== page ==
Chickenpox (Varicella): Causes, Risk Factors, Symptoms, Treatment

Chickenpox (Varicella)

Chickenpox is also known as varicella infection. Chickenpox is an infection that causes an itchy skin rash. Most individuals are affected with varicella virus at a young age if they haven't received varicella vaccine. A single child with chickenpox can easily spread the infection to others. Chickenpox is much less common in today's world due to increased vaccination at a younger age. Generally, if an individual is affected with chickenpox, then the human body would develop immunity against the virus and the chances of getting re-infected are very low. However, if an individual is not vaccinated then they could get varicella infection/chickenpox at any age. Individuals who get affected by varicella infection in their adulthood become very sick. Hence, preventing it by getting vaccinated is the key.

If you develop a sudden onset of itchy skin rash with fluid-filled blisters and have not been vaccinated or exposed to Chickenpox, seek prompt evaluation from an Infectious Disease specialist or a General Practitioner in the Internal Medicine department.


Varicella infection/Chickenpox is caused by a member of the Herpes-virus family called Varicella-zoster virus(VZV). This same virus also causes shingles in adults. Varicella infection/Chickenpox is caused most commonly in the late winter and spring seasons.

Risk Factors

Understanding the risk factors associated with Chickenpox is crucial in identifying individuals who may be more susceptible to this infection. By recognizing these risk factors, individuals can take proactive measures to prevent the spread of disease and Immune-compromised individuals e.g. individuals with asthma, lupus, hematopoietic stem cell transplant individuals(within 2 years of transplantation or on immune-suppressive therapy). The risk of infection is higher in HIV or AIDS with low CD4 counts, however, individuals on anti-retroviral therapy and high CD4 counts had a lesser risk of developing varicella infection. People receiving immunosuppressive therapy (individuals receiving high-dose steroids, chemotherapeutic agents, and biologic agents) are at significant risk of getting varicella infection/chickenpox upon exposure. Pregnant women who are affected with varicella and at increased risk for complications like pneumonia. Few studies have shown that when pregnant women are affected with varicella infection in the first or early second trimester, the baby has a minute risk of developing congenital varicella syndrome, in which the baby may have abnormalities of eyes, limbs, brain; scarring of the skin, low birth weight. Premature infants born to susceptible mothers are at risk for varicella infection.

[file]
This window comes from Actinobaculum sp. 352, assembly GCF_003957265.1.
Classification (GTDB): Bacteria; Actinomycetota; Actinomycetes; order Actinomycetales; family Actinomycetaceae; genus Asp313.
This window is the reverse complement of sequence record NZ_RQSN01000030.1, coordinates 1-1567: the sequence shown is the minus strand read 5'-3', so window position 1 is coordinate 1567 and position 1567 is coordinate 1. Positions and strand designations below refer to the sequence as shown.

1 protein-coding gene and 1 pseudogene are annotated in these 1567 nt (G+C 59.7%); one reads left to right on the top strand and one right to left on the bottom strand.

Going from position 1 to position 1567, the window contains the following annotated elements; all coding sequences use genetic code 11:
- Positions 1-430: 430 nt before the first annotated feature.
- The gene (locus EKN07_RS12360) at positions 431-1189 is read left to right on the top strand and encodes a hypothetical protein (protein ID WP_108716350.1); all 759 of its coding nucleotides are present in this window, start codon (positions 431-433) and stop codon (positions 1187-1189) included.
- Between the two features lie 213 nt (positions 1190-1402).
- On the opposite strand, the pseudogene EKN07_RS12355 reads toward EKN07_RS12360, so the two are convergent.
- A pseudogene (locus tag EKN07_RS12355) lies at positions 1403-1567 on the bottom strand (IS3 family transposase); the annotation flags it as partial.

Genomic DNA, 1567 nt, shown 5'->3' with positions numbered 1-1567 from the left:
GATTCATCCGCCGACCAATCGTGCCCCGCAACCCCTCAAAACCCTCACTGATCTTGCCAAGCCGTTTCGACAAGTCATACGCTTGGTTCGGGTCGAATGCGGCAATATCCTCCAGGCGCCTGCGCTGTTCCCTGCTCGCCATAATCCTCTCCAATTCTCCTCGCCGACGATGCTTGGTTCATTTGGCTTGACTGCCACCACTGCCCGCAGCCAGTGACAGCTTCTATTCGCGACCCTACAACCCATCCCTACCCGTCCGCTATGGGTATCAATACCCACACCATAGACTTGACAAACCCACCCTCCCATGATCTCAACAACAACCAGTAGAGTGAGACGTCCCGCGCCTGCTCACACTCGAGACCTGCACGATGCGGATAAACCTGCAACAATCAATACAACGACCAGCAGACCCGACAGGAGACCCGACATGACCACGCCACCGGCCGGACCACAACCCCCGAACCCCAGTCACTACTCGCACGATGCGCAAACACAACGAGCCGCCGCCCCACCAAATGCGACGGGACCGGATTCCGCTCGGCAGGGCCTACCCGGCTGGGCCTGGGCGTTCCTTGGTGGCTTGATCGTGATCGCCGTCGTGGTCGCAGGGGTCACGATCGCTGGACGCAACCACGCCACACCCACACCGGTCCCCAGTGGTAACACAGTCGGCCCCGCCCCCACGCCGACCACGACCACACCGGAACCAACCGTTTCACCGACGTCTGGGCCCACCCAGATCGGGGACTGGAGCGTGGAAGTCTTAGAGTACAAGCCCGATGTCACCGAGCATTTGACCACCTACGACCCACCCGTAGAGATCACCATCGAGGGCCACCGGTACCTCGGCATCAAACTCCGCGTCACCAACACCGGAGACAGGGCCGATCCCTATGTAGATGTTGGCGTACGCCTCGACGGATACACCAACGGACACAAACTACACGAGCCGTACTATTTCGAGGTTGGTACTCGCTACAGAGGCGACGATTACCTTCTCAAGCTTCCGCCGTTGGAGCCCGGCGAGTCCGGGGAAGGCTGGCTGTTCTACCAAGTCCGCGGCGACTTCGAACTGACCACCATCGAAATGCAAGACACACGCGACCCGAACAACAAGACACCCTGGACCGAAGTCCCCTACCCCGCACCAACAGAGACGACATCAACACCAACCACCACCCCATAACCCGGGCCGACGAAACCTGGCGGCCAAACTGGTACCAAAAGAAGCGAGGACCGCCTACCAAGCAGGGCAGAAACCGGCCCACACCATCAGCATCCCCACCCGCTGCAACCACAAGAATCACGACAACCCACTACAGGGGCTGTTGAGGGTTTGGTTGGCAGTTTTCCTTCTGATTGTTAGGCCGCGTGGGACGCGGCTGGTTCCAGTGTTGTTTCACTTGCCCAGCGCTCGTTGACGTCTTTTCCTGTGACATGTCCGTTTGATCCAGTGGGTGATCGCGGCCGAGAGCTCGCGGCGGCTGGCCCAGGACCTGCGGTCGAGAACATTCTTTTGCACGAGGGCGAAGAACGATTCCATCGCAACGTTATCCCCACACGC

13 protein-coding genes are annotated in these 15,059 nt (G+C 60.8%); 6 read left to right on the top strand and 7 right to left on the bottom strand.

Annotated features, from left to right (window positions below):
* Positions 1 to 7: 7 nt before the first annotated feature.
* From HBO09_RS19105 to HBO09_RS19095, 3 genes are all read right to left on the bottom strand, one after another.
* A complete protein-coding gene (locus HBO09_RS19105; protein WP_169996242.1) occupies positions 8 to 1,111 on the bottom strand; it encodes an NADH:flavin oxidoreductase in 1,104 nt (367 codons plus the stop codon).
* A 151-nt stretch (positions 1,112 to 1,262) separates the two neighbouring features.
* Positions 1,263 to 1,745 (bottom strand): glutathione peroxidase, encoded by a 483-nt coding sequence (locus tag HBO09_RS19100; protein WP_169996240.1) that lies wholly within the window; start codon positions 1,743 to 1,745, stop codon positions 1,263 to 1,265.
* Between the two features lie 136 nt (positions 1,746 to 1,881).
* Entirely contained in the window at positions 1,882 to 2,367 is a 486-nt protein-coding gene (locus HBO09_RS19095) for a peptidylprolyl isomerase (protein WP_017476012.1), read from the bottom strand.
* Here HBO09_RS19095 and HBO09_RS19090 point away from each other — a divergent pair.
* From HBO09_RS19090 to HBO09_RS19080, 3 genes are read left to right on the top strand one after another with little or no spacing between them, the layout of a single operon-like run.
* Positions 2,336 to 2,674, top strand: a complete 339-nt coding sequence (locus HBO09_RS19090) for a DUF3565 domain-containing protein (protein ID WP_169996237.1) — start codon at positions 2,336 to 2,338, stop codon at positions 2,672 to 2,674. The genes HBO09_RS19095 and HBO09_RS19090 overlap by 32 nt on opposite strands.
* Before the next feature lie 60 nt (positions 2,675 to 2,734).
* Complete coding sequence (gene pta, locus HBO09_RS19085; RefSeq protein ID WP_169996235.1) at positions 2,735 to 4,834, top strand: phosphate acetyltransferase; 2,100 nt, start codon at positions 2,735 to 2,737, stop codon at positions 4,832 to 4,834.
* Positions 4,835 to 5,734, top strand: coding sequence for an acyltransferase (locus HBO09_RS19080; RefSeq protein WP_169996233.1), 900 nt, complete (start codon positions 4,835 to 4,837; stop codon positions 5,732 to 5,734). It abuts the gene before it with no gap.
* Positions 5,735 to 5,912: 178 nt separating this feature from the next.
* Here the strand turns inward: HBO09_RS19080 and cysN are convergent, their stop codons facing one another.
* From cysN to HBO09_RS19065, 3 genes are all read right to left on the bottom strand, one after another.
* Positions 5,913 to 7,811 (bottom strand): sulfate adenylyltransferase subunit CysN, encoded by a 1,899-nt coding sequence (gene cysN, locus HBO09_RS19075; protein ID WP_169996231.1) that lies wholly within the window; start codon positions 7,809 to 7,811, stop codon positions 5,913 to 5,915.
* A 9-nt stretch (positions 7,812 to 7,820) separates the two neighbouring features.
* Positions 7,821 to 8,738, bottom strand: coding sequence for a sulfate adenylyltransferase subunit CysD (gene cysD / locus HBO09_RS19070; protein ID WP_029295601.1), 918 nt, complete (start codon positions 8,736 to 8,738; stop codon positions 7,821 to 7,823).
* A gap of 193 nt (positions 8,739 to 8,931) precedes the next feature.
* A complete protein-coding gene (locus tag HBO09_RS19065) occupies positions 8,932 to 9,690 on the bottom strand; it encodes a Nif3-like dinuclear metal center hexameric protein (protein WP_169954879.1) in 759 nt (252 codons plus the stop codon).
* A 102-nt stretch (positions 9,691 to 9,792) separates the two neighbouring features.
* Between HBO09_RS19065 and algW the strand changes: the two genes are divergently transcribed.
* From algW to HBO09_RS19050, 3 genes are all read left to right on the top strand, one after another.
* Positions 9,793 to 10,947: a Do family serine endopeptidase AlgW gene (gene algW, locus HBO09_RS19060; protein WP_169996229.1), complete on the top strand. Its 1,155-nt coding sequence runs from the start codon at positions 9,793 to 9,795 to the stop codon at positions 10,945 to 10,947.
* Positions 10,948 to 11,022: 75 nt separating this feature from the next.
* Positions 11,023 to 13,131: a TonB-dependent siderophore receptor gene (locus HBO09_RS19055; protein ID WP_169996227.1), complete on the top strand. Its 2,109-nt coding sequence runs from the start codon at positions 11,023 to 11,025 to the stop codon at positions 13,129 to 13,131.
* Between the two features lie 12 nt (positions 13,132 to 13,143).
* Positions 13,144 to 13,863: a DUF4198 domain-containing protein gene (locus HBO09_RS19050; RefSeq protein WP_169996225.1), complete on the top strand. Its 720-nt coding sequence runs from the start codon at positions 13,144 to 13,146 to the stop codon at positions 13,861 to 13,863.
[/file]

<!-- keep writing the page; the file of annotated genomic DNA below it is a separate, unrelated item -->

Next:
The classic symptom of varicella infection is a skin rash. Once infected, it may take 10-21 days to develop. Individuals affected with varicella infection may have fever, and weakness, prior to rash. Initially, it develops like a rash (a flat mark) different than the skin tone usually upon the chest area, back, and face, and then spreads over to the entire body later the rash develops into an elevated pimple-like bump filled with fluid and increase in size and form a vesicle (like dew drops on a rose petal). Vesicles will be formed all over the body like the trunk, face, scalp region, under the armpits, upper arms and lower legs, and inside of the mouth. More number of lesions are present in the back and chest area. Later these vesicles will break and form a crust and then form a scab in about 5-7 days. Symptoms also include stomach pain for 1-2 days, irritability, headache, decreased appetite, muscle or joint pain, cough, and runny nose.


Diagnosis is made by complete medical history and physical and skin examination. Signs of Varicella zoster infection are easily identified by the health care provider. However, in children, the rash is the initial sign for the onset of infection whereas, in adults, it presents with fever and generalized weakness for about 1-2 days before the onset of the rash. In a few cases, your health care provider may advise a few blood tests to check for Varicella zoster IgM levels.


Treatment of Varicella infection is determined by age of the individual, medical history, and extent of the condition. Generally, treatment involves: Ø Acetaminophen for fever and pain Ø Calamine lotion to relieve the itching Ø Antiviral medications like Acyclovir Ø Antibacterials in case of any skin infection (scratching would lead to secondary bacterial infections) Ø Increased fluid intake to prevent dehydration Ø Cool baths with added baking soda or uncooked oatmeal bath. Ø Varicella-zoster immune globulin is used as a prophylactic therapy in high-risk individuals after exposure to varicella and for the treatment of varicella.

Preventive Measures